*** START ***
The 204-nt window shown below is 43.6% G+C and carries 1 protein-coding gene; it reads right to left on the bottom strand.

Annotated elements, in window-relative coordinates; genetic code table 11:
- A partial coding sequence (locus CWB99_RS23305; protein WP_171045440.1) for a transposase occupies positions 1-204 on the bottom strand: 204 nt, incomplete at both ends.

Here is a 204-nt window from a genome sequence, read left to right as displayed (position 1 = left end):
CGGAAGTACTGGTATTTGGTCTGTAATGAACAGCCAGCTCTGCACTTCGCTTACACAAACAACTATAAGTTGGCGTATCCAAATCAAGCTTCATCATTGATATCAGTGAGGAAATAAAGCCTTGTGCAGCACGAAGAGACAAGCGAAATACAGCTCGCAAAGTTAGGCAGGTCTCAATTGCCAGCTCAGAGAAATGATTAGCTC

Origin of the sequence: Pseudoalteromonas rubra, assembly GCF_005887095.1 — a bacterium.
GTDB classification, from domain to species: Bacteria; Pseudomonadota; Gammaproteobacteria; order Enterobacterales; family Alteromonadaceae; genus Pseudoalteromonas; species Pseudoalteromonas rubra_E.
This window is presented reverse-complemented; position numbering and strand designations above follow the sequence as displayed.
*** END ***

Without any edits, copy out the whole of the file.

The 204-nt window shown below is 43.6% G+C and carries 1 protein-coding gene; it reads right to left on the bottom strand.

Annotated elements, in window-relative coordinates; genetic code table 11:
- A partial coding sequence (locus CWB99_RS23305; protein WP_171045440.1) for a transposase occupies positions 1-204 on the bottom strand: 204 nt, incomplete at both ends.

Here is a 204-nt window from a genome sequence, read left to right as displayed (position 1 = left end):
CGGAAGTACTGGTATTTGGTCTGTAATGAACAGCCAGCTCTGCACTTCGCTTACACAAACAACTATAAGTTGGCGTATCCAAATCAAGCTTCATCATTGATATCAGTGAGGAAATAAAGCCTTGTGCAGCACGAAGAGACAAGCGAAATACAGCTCGCAAAGTTAGGCAGGTCTCAATTGCCAGCTCAGAGAAATGATTAGCTC

Origin of the sequence: Pseudoalteromonas rubra, assembly GCF_005887095.1 — a bacterium.
GTDB classification, from domain to species: Bacteria; Pseudomonadota; Gammaproteobacteria; order Enterobacterales; family Alteromonadaceae; genus Pseudoalteromonas; species Pseudoalteromonas rubra_E.
This window is presented reverse-complemented; position numbering and strand designations above follow the sequence as displayed.